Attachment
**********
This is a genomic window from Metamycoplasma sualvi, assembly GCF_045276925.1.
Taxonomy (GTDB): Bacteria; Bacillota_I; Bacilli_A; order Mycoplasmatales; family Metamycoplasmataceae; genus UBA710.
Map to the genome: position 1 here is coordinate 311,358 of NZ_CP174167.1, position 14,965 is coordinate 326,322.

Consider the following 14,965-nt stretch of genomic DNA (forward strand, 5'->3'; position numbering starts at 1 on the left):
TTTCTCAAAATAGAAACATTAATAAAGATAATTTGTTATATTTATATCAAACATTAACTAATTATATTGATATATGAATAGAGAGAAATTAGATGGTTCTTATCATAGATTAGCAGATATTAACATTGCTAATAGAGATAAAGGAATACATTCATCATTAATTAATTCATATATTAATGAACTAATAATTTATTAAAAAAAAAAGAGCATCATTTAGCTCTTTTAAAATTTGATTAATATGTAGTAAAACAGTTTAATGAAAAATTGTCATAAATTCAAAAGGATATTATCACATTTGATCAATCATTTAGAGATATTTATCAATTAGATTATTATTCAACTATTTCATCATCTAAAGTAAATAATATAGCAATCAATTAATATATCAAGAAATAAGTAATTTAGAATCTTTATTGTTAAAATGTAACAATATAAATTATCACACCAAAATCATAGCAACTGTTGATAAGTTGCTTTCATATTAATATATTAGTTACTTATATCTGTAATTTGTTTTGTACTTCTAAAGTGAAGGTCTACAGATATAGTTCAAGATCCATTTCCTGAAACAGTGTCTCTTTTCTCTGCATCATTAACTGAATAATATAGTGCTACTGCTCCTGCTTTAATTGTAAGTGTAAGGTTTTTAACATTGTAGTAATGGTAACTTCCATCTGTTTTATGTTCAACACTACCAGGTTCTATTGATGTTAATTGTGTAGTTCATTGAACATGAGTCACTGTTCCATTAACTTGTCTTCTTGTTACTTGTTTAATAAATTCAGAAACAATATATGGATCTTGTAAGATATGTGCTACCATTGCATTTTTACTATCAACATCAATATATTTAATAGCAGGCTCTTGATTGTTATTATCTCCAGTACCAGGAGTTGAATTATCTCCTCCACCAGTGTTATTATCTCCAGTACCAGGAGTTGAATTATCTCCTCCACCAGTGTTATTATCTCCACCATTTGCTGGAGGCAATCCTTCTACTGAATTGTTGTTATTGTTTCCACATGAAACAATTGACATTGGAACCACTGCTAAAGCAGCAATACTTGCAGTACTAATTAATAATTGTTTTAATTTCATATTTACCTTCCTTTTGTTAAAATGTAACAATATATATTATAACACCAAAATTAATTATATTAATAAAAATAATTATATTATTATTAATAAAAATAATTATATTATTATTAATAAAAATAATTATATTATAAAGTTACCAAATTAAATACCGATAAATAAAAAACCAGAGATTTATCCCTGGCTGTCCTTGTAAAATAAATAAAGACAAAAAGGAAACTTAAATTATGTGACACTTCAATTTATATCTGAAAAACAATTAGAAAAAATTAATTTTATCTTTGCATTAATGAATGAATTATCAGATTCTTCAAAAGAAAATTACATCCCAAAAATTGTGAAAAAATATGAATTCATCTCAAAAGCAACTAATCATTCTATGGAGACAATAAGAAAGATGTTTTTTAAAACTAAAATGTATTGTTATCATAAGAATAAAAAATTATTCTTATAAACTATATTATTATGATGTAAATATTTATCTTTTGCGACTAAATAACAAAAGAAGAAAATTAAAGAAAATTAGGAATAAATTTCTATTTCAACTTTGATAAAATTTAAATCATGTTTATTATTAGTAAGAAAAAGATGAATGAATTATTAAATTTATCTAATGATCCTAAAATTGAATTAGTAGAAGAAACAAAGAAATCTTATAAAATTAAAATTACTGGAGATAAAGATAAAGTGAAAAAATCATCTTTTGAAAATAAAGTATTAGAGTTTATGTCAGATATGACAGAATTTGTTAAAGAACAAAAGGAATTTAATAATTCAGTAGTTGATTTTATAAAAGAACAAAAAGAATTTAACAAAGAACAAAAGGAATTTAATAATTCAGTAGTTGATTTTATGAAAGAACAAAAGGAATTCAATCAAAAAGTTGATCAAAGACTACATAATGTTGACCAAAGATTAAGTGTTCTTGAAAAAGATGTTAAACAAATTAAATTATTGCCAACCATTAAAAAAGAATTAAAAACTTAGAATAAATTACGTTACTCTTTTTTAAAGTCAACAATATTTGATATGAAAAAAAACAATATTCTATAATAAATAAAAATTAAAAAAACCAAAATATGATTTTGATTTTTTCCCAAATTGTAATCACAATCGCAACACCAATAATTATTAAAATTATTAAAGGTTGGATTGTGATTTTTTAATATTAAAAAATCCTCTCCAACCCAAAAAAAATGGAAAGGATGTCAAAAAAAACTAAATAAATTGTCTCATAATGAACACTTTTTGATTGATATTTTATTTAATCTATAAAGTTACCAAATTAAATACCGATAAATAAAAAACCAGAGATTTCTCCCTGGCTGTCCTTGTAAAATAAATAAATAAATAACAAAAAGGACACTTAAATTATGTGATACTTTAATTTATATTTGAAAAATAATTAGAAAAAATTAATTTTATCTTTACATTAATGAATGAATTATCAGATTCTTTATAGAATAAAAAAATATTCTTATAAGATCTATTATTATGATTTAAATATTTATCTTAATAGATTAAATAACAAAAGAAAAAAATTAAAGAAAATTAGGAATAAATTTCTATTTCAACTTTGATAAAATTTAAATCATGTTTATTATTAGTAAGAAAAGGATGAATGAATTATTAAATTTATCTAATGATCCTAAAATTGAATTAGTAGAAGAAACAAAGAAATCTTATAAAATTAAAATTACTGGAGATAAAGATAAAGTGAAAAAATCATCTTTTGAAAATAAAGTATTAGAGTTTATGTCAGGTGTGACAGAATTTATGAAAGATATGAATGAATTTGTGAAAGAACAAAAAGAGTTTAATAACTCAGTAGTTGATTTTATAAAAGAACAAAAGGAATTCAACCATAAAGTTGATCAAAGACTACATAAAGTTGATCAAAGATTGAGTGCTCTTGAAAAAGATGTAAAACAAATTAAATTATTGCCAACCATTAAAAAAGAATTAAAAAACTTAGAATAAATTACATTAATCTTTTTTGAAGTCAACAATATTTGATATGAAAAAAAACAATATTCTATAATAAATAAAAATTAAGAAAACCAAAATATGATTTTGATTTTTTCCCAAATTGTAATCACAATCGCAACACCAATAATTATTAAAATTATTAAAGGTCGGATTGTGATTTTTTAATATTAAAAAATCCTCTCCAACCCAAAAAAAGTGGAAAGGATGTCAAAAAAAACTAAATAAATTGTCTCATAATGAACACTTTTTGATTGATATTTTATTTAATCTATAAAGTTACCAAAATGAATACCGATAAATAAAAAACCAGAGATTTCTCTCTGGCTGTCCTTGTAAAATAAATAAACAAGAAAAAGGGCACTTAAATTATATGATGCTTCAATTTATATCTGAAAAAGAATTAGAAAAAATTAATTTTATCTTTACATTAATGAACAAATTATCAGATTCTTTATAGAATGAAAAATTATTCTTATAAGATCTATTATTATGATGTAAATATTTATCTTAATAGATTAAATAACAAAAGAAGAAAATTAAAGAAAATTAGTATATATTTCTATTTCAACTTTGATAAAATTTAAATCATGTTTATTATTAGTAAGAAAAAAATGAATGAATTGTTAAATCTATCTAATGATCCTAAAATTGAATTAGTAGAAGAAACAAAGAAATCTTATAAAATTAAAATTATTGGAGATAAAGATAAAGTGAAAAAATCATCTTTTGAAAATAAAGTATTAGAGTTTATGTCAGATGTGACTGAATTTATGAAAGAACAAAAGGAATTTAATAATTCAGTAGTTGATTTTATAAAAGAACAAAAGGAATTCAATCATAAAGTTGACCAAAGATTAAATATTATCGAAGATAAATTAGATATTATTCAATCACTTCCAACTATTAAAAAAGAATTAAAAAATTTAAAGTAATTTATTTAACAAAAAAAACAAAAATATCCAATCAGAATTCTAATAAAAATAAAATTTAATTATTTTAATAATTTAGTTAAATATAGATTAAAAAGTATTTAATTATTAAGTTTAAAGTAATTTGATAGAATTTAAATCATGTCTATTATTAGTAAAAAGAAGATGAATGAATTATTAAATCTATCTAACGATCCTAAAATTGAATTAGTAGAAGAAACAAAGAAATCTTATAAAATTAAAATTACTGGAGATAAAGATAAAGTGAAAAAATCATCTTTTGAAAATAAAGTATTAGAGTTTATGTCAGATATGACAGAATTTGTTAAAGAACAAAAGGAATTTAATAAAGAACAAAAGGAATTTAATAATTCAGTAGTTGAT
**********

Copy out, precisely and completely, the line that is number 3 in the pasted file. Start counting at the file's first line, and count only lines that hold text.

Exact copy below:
Map to the genome: position 1 here is coordinate 311,358 of NZ_CP174167.1, position 14,965 is coordinate 326,322.